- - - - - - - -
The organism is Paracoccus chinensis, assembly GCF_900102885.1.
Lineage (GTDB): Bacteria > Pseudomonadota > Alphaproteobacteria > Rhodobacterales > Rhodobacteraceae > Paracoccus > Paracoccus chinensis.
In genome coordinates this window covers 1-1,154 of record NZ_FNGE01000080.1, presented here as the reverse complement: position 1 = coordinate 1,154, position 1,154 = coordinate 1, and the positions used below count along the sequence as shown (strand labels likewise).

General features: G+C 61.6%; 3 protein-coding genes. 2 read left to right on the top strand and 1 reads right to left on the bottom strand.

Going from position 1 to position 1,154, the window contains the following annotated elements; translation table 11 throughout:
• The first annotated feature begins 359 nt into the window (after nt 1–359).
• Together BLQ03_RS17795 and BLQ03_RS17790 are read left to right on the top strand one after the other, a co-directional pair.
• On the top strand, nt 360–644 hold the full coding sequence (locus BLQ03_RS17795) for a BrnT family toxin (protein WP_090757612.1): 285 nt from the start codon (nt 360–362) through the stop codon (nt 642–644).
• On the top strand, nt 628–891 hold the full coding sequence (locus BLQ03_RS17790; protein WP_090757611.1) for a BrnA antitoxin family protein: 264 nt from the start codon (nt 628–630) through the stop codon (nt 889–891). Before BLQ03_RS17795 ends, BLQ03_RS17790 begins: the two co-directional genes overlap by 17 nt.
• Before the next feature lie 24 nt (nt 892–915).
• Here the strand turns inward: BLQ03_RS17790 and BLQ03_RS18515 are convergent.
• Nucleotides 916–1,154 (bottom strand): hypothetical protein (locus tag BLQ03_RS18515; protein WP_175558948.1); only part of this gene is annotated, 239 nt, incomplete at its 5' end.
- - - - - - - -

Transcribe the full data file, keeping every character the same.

The organism is Paracoccus chinensis, assembly GCF_900102885.1.
Lineage (GTDB): Bacteria > Pseudomonadota > Alphaproteobacteria > Rhodobacterales > Rhodobacteraceae > Paracoccus > Paracoccus chinensis.
In genome coordinates this window covers 1-1,154 of record NZ_FNGE01000080.1, presented here as the reverse complement: position 1 = coordinate 1,154, position 1,154 = coordinate 1, and the positions used below count along the sequence as shown (strand labels likewise).

General features: G+C 61.6%; 3 protein-coding genes. 2 read left to right on the top strand and 1 reads right to left on the bottom strand.

Going from position 1 to position 1,154, the window contains the following annotated elements; translation table 11 throughout:
• The first annotated feature begins 359 nt into the window (after nt 1–359).
• Together BLQ03_RS17795 and BLQ03_RS17790 are read left to right on the top strand one after the other, a co-directional pair.
• On the top strand, nt 360–644 hold the full coding sequence (locus BLQ03_RS17795) for a BrnT family toxin (protein WP_090757612.1): 285 nt from the start codon (nt 360–362) through the stop codon (nt 642–644).
• On the top strand, nt 628–891 hold the full coding sequence (locus BLQ03_RS17790; protein WP_090757611.1) for a BrnA antitoxin family protein: 264 nt from the start codon (nt 628–630) through the stop codon (nt 889–891). Before BLQ03_RS17795 ends, BLQ03_RS17790 begins: the two co-directional genes overlap by 17 nt.
• Before the next feature lie 24 nt (nt 892–915).
• Here the strand turns inward: BLQ03_RS17790 and BLQ03_RS18515 are convergent.
• Nucleotides 916–1,154 (bottom strand): hypothetical protein (locus tag BLQ03_RS18515; protein WP_175558948.1); only part of this gene is annotated, 239 nt, incomplete at its 5' end.